Researchers suggest that ostriches also employ a ‘selective brain warming’ mechanism in response to cooler surrounding temperatures in the evenings. The brain was found to maintain a warmer temperature when compared to carotid arterial blood supply. Researchers hypothesize three mechanisms for this finding. They first suggest a possible increase in metabolic heat production within the brain tissue itself to compensate for the colder arterial blood arriving from the core. They also speculate that there is an overall decrease in cerebral blood flow to the brain. Finally, they suggest that warm venous blood perfusion at the ophthalmic rete facilitates warming of cerebral blood that supplies the hypothalamus. Further research will need to be done to find how this occurs.[78]

The ostrich has no sweat glands, and under heat stress they rely on panting to reduce their body temperature.[75] Panting increases evaporative heat (and water) loss from its respiratory surfaces, therefore forcing air and heat removal without the loss of metabolic salts.[74] Panting allows the ostrich to have a very effective respiratory evaporative water loss (REWL). Heat dissipated by respiratory evaporation increases linearly with ambient temperature, matching the rate of heat production.[53] As a result of panting the ostrich should eventually experience alkalosis.[56] However, The CO2 concentration in the blood does not change when hot ambient temperatures are experienced.[75] This effect is caused by a lung surface shunt.[75] The lung is not completely shunted, allowing enough oxygen to fulfill the bird’s metabolic needs.[75] The ostrich utilizes gular fluttering, rapid rhythmic contraction and relaxation of throat muscles, in a similar way to panting.[56] Both these behaviors allow the ostrich to actively increase the rate of evaporative cooling.[56]

In hot temperatures water is lost via respiration.[56] Moreover, varying surface temperatures within the respiratory tract contribute differently to overall heat and water loss through panting.[75] The surface temperature of the gular area is 38 °C; that of the tracheal area, between 34 °C and 36 °C; and that of both anterior and posterior air sacs, 38 °C.[75] The long trachea, being cooler than body temperature, is a site of water evaporation.[75]

As ambient air becomes hotter, additional evaporation can take place lower in the trachea making its way to the posterior sacs, shunting the lung surface.[75] The trachea acts as a buffer for evaporation because of the length, and the controlled vascularization.[75] The Gular is also heavily vascularized; its purpose is for cooling blood, but also evaporation, as previously stated. Air flowing through the trachea can be either laminar or turbulent depending on the state of the bird.[56] When the ostrich is breathing normally, under no heat stress, air flow is laminar.[75] When the ostrich is experiencing heat stress from the environment the air flow is considered turbulent.[75] This suggests that laminar air flow causes little to no heat transfer, while under heat stress turbulent airflow can cause maximum heat transfer within the trachea.[75]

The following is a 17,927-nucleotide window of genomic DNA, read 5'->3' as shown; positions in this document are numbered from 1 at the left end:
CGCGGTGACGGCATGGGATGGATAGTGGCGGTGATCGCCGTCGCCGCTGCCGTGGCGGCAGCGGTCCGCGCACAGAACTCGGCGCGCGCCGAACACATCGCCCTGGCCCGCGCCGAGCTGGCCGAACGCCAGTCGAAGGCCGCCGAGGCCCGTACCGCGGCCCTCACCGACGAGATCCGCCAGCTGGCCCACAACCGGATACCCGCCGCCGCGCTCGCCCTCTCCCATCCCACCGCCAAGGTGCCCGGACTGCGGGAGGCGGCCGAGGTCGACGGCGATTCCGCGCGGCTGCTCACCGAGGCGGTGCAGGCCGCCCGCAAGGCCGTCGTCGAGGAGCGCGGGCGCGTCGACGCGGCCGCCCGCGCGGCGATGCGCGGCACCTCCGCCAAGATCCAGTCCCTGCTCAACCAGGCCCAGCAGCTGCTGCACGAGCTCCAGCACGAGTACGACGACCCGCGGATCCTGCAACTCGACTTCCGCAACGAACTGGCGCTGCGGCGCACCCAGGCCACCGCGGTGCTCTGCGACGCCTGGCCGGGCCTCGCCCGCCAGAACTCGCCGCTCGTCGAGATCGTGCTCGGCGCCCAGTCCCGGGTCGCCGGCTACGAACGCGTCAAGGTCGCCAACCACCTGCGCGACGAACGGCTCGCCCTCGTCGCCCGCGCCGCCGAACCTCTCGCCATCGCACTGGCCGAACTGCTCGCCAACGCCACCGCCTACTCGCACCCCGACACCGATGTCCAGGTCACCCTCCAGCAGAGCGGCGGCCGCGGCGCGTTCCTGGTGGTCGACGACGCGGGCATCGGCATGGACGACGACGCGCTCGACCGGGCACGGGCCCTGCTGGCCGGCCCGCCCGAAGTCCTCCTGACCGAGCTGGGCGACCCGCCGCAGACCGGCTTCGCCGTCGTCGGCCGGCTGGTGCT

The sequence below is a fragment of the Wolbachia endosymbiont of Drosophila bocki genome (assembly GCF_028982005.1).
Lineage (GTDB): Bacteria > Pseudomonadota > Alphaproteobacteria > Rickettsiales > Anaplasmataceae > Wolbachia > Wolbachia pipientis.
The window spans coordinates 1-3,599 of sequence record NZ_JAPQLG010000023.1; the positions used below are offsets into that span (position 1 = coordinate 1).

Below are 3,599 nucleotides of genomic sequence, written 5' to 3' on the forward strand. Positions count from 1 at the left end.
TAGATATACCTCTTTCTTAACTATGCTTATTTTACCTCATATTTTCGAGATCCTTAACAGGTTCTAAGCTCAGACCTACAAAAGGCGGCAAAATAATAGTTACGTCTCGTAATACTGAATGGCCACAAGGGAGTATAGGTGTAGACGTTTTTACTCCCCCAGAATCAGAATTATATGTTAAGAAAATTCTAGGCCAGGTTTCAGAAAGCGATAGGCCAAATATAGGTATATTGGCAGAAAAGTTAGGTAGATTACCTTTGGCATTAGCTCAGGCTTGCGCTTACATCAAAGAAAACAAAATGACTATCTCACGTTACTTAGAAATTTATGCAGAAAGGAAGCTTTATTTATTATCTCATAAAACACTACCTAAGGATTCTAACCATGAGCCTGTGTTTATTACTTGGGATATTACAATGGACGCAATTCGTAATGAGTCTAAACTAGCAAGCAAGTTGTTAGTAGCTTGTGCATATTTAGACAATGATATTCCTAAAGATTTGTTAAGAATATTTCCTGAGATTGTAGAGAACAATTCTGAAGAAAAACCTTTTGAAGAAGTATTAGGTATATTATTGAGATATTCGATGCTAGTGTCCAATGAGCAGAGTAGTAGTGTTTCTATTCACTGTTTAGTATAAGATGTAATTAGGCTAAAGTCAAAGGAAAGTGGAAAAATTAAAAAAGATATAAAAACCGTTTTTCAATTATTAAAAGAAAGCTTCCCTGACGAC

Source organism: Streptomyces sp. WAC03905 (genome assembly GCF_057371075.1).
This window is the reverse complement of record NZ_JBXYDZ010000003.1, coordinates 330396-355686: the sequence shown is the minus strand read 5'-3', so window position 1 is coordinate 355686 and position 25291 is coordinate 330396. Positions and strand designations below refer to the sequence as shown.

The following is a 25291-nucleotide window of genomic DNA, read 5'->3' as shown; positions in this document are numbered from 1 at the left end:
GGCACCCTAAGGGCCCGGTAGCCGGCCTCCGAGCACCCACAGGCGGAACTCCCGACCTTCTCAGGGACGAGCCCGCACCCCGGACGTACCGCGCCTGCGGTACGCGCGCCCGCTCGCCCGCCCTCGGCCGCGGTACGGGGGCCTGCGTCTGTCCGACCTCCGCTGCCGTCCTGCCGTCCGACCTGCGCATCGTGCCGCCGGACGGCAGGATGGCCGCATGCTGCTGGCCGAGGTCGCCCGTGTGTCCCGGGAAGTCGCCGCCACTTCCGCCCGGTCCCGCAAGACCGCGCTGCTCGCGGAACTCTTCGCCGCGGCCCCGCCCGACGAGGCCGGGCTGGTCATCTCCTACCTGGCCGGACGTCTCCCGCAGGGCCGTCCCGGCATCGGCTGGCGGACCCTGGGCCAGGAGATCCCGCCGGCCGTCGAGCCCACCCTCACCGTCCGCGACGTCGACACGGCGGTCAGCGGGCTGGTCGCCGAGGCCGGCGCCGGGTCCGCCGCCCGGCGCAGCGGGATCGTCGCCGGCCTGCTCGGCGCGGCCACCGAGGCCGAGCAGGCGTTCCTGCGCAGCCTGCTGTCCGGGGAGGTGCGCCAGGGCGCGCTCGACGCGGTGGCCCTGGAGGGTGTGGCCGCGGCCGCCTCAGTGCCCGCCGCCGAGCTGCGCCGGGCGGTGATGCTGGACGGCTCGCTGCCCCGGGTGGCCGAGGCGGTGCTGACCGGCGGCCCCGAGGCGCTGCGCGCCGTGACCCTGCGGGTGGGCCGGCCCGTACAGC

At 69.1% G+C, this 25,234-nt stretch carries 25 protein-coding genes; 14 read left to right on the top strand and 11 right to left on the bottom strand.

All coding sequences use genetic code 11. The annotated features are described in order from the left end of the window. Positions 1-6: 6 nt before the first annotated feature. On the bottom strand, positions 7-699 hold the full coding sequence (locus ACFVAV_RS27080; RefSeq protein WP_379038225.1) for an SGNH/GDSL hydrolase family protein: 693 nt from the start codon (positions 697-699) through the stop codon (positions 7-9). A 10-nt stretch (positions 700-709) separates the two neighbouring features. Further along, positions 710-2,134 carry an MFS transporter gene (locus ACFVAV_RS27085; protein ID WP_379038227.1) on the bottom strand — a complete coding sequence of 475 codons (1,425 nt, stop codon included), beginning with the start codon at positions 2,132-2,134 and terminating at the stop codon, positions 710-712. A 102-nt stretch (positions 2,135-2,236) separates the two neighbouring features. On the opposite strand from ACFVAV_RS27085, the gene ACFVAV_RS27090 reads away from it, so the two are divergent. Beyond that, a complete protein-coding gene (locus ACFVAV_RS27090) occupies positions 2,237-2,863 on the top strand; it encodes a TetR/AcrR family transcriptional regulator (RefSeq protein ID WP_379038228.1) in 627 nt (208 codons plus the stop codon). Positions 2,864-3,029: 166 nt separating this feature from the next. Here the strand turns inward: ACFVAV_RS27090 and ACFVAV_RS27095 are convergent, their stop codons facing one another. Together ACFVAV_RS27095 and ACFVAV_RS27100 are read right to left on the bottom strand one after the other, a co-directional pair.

#### Development

Ostrich embryos during development transition from ectotherms to endotherms. This change requires an increase in energy production or ATP. Research has found that increased phosphorylation of AMP activated protein kinase is part of a positive feedback mechanism influencing an increase of transcription factor concentrations that facilitate an increase of mitochondrial biosynthesis. Part of the mechanism behind the increase in mitochondrial abundance has been described here and is a key factor in transitioning from an ectotherm to an endotherm for these developing chicks.

#### Metabolism

Ostriches are able to attain their necessary energetic requirements via the oxidation of absorbed nutrients. Much of the metabolic rate in animals is dependent upon their allometry, the relationship between body size to shape, anatomy, physiology and behaviour of an animal. Hence, it is plausible to state that metabolic rate in animals with larger masses is greater than animals with a smaller mass.

When a bird is inactive, unfed, and the ambient temperature (i.e. in the thermo-neutral zone) is high, the energy expended is at its minimum. This level of expenditure is better known as the basal metabolic rate (BMR), and can be calculated by measuring the amount of oxygen consumed during various activities.[53] Therefore in ostriches we see use of more energy when compared to smaller birds in absolute terms, but less per unit mass.

A key point when looking at the ostrich metabolism is to note that it is a non-passerine bird. Thus, BMR in ostriches is particularly low with a value of only 0.113 ml O2 g−1 h−1. This value can further be described using Kleiber's law, which relates the BMR to the body mass of an animal.[80]

where ${\displaystyle M}$ is body mass, and metabolic rate is measured in kcal per day.

In ostriches, a BMR (ml O2 g−1 h−1) = 389 kg0.73, describing a line parallel to the intercept with only about 60% in relation to other non-passerine birds.[53]